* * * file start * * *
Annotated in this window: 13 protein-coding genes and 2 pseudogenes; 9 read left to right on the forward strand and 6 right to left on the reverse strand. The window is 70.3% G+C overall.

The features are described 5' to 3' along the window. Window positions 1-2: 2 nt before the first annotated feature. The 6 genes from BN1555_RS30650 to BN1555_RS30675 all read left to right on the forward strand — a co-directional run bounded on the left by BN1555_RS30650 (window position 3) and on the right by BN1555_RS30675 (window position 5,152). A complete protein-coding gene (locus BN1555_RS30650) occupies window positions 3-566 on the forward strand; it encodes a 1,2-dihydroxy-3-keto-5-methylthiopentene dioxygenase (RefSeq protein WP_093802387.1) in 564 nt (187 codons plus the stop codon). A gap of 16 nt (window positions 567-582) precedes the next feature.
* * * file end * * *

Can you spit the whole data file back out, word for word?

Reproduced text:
Annotated in this window: 13 protein-coding genes and 2 pseudogenes; 9 read left to right on the forward strand and 6 right to left on the reverse strand. The window is 70.3% G+C overall.

The features are described 5' to 3' along the window. Window positions 1-2: 2 nt before the first annotated feature. The 6 genes from BN1555_RS30650 to BN1555_RS30675 all read left to right on the forward strand — a co-directional run bounded on the left by BN1555_RS30650 (window position 3) and on the right by BN1555_RS30675 (window position 5,152). A complete protein-coding gene (locus BN1555_RS30650) occupies window positions 3-566 on the forward strand; it encodes a 1,2-dihydroxy-3-keto-5-methylthiopentene dioxygenase (RefSeq protein WP_093802387.1) in 564 nt (187 codons plus the stop codon). A gap of 16 nt (window positions 567-582) precedes the next feature.